• Yanks Vs. Mets – The Hurlers

    Posted by on September 19th, 2006 · Comments (9)

    Now that the Mets have clinched the N.L. East, I thought this would be a good time to compare the pitching staffs of the Yankees and Mets. Here are their stats, via the CBE, as of today:

    YanksMets919.jpg

    Trachsel and Johnson line-up nicely – two guys who are lucky to have as many wins as they do this season.

    I like the match-up of Pedro and Glavine against Wang and Mussina. The Yankees have an edge there. The fourth and fifth starters on each team are a push.

    Wagner and Rivera line-up nicely as well. Ditto on Heilman and Proctor.

    To be honest, I was surprised to see Bradford, Feliciano, and Oliver show up better than Farnsworth, Villone and Myers.

    The rest of the pen men for each team are somewhat like the fourth and fifth starters here – someone could surprise, but, on the whole, it’s a push.

    So, the Yankees have a better front end of the rotation and the Mets have a deeper bullpen in terms of effectiveness.

    If these two teams face each other in the World Series, this could be an issue for the Yankees since their plan of attack is to get to a team’s middle men as soon as possible. And, the Mets middle relievers are, statistically, a solid group.

    Once the Yankees clinch, I’ll compare the hitters on both teams in the same manner.

    Comments on Yanks Vs. Mets – The Hurlers

    1. baileywalk
      September 19th, 2006 | 11:05 am

      Most of the guys in the Mets ‘pen are having career years and pitching way over their heads. The numbers of Bradford, Feliciano and Oliver are a testament to the horrible hitting of the NL. All three are soft-tossers who use deception. I’d take our ‘pen over theirs because we can bust out three power arms in a row — Bruney, Proctor and Farnsworth. I see Farnsworth, using this formula, apparently has no value, but outside of one bad-back day in Anaheim, hasn’t this guy been great in the second-half of the year? He converted every save while Mo was gone, and that “failure” the other night was on Bernie Williams. They do baby him a lot, but I think people underestimate the value of Farnsworth.

      The guy on their side who can give us fits is Heilman. He dominated us the first time we saw him (he’s got a sick change). He struggled for a while and is now thriving in the setup role. But he has definitely been more hittable than he was when we last faced him.

      Billy still has to prove he can get it done in a big spot. Though there’s nothing easy about hitting a lefty who’s throwing 100 if you’re a lefty — and we have plenty of lefties on this team.

    2. christopher
      September 19th, 2006 | 12:51 pm

      I wonder if Darren Oliver still has that “Property of Jason Giambi” tattoo? Isn’t Giambi like 40 for 60 lifetime against him?

      I don’t think the Yanks will be losing any sleep over guys like Chad Bradford, Roberto Hernandez, and Darren Oliver. Put those guys in the AL and their ERA will go up by 2.00.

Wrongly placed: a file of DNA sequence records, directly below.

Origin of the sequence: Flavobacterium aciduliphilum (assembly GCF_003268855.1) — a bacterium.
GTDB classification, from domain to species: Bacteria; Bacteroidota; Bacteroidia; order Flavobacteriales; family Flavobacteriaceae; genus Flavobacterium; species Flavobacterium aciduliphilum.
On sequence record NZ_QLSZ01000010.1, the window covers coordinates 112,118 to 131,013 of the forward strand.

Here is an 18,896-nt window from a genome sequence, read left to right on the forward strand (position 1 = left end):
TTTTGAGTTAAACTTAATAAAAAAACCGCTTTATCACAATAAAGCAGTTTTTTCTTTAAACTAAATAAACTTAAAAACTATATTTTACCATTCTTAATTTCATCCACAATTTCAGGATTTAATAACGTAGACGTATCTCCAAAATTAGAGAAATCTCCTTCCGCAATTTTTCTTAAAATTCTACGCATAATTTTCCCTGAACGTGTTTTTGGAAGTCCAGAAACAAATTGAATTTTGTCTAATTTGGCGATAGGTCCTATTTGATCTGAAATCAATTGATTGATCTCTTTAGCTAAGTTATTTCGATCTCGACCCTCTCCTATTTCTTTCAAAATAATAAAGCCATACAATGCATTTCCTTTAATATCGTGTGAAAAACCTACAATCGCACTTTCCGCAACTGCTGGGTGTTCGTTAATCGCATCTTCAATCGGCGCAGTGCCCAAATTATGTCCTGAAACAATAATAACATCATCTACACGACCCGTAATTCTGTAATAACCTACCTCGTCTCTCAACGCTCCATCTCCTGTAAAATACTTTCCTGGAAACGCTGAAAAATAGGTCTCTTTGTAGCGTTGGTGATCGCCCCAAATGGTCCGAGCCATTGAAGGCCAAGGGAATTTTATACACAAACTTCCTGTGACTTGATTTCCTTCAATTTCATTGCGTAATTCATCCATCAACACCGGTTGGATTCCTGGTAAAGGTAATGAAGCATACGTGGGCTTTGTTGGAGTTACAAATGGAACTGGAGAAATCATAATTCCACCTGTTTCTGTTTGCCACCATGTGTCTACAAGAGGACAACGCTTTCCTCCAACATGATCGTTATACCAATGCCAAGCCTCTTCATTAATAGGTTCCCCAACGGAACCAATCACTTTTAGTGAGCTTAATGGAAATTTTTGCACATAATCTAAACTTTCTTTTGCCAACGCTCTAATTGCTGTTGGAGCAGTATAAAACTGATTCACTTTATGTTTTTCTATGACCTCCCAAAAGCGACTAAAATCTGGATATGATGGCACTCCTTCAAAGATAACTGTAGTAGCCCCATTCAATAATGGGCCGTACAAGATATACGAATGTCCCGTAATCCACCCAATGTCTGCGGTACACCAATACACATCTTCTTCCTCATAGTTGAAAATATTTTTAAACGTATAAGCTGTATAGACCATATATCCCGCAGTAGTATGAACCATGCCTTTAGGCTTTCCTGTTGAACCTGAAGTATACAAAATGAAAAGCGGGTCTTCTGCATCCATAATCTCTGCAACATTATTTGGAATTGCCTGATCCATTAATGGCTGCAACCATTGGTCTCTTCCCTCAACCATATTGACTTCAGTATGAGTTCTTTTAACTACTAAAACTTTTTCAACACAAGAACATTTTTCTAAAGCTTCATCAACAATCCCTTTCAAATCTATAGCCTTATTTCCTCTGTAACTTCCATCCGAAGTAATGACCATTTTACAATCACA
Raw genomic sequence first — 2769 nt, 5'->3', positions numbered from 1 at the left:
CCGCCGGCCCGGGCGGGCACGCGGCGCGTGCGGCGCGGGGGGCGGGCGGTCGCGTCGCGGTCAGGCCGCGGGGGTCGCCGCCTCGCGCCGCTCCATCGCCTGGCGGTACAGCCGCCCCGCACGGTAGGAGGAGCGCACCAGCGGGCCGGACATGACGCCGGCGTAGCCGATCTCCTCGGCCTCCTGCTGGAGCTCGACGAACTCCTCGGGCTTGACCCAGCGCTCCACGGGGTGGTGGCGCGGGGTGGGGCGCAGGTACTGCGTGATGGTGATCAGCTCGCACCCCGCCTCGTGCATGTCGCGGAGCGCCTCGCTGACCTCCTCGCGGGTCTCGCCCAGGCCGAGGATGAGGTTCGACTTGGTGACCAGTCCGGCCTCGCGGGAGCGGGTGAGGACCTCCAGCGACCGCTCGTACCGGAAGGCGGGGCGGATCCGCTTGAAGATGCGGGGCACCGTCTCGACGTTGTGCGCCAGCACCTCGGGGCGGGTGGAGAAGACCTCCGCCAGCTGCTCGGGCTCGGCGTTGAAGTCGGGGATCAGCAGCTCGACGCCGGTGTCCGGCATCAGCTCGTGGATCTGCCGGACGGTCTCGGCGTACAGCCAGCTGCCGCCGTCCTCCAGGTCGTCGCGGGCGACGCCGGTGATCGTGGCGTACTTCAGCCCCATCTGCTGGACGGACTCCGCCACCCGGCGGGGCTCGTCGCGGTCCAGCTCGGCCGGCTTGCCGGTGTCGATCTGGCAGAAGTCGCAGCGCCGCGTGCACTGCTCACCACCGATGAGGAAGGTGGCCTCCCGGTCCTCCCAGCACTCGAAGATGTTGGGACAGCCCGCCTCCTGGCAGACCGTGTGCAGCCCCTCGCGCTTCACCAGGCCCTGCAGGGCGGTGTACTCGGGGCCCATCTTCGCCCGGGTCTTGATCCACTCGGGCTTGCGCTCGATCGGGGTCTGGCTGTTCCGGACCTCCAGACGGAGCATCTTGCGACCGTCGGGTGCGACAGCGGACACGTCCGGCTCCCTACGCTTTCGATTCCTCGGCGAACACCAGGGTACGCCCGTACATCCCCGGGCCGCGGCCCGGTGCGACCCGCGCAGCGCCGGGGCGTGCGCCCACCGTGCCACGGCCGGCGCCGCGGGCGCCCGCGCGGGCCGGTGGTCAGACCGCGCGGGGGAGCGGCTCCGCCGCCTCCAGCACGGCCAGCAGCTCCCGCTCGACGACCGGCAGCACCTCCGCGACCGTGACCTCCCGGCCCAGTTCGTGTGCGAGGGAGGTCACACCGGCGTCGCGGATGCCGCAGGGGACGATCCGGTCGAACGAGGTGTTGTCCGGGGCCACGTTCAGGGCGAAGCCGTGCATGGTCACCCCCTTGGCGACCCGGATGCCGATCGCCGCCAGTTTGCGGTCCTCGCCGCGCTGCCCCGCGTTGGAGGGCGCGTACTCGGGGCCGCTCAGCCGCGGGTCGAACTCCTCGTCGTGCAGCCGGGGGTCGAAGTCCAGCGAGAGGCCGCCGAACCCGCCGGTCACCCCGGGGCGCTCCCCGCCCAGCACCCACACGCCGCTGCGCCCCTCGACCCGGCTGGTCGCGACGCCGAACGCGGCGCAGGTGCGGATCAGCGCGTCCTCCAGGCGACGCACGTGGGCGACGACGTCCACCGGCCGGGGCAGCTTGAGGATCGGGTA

3. September 19th, 2006 | 1:04 pm

      Christopher–yeah Giambi owns him. The entire Yankees team owns Chad Bradford too. When he was with the A’s he inviariably got smacked around by the Yanks.

      Also you are right to note this is comparing AL pitching stats to NL pitching stats.

      The Mets starters worry me in a possible WS matchup because Pedro, Glavine, Duque and Maine, any of them can really kill a lineup at the right time. I’m sure Pedro needs no extra incentive to beat the Yankees, and Duque won’t fool Jeter, Bernie, or Posada, but I hope those three educate the rest of the lineup.

      My Series prediction: Yankees def. Dodgers in 6

    4. September 19th, 2006 | 1:46 pm

      FWIW, the RSAA totals take away the NL/AL league and park factors. You can use the RSAA numbers to compare them straight up.

    5. christopher
      September 19th, 2006 | 2:28 pm

      Not a big fan of RSAA, but that’s another story. I think it has it’s uses when comparing starters, but it’s not worth comparing the RSAAs of relief pitchers. There’s too much diversity in how a relief pitcher is used to make fair comparisons.

      Although the numbers show that Bradford, Oliver, and Feliciano are superior pitchers, it just doesn’t feel right to me.

      As Mark Twain said – there are 3 types of lies: lies, damned lies, and statistics.

    6. Don
      September 19th, 2006 | 2:48 pm

      Farnsworth had a back problem last night, so they said on YES post game.

      A guy that cannot pitch reliably on back-to-back days is problematic.

    7. Raf
      September 19th, 2006 | 3:05 pm

      Although the numbers show that Bradford, Oliver, and Feliciano are superior pitchers, it just doesn’t feel right to me.
      ====================
      If used properly, they can be superior pitchers.

    8. christopher
      September 19th, 2006 | 3:22 pm

      I guess that’s kinda my point, Raf. In the situations they’ve been in (low risk/pressure situtations, meaningless games, etc), they’ve done great. The numbers show that. However, I question how those numbers will translate in a playoff environment.

      One could argue that the Mets haven’t played in a do or die game all year. I just don’t think Darren Oliver or Chad Bradford will be breezing through guys like Pujols, Nomar, Kent, Piazza, whoever, come October.

    9. Raf
      September 19th, 2006 | 4:25 pm

      However, I question how those numbers will translate in a playoff environment.
      ===============
      It can go either way. Sometimes players go on a hot streak, sometimes they don’t.

      FWIW, Bradford and Oliver have pitched in the postseason.

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